America’s Korea Policy Needs an Overhaul

Despite decades of American economic and military support for South Korea, in recent years younger South Koreans have begun to express virulently anti-US views. It is no longer only in meetings with North Korea's communist government that American visitors to the Korean peninsula confront charges of US economic imperialism, war-mongering, and colonial intentions. In fact, says Korea expert Stephen W. Linton, there are three strong political currents in both the North and South that work against US policy in Korea. First, many Koreans believe that US sanctions against trade with North Korea are holding all Koreans back by depriving the South of access to cheaper labor in the North. Together, it is thought, the two Koreas could develop a mutually beneficial economic relationship and make Korea a formidable economic power. Secondly, many believe that US military policy is making the peninsula less secure. The War on Terror is seen as a globally destabilizing military campaign that is actually exposing Korea to a greater terrorist risk. Finally, Linton argues, there is the strongly-held belief that Washington's policies serve to contain Korean ethnic and national aspirations. Many young South Koreans see the presence of US troops as a barrier to Korean reunification, not a guarantee of their country's peace and security. Although these are formidable trends that Washington will be hard-pressed to counter, Linton concludes, a new, well-conceived policy that respects national concerns could help put the US back in favor with a majority of South Koreans. – YaleGlobal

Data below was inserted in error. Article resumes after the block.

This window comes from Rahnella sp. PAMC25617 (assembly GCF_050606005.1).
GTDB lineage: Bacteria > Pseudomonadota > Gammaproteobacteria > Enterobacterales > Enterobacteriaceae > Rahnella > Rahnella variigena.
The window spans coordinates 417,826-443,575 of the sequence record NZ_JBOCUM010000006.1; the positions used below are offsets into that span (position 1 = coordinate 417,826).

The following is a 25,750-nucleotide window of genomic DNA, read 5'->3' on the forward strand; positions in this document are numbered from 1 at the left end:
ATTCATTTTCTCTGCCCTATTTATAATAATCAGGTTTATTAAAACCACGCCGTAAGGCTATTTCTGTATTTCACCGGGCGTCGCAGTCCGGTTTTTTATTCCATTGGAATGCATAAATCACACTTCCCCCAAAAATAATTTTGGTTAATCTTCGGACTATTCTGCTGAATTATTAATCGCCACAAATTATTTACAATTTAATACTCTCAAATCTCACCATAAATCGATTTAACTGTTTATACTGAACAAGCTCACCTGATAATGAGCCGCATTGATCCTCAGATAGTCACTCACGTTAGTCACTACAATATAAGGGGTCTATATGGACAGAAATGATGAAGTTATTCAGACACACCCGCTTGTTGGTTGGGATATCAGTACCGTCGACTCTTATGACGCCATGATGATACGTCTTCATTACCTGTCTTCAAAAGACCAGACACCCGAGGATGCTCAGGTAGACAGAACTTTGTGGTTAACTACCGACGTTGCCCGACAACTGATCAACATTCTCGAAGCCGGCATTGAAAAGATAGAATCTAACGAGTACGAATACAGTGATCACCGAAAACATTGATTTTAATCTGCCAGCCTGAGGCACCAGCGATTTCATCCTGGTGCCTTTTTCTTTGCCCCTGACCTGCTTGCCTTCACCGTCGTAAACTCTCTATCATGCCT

America's Korea Policy Needs an Overhaul

Anti-US sentiment in North and South stems from Washington's misguided economic and security positions
Stephen W. Linton
Tuesday, July 20, 2004
Anti-US protesters in Seoul: Deep currents of disagreement with Washington on several key issues.

WASHINGTON: Like the seas that surround it, the Korean Peninsula has a well-deserved reputation for being dangerously unpredictable. Under the storm-tossed surface, however, run strong currents that give both direction and intent to these oft-troubled waters.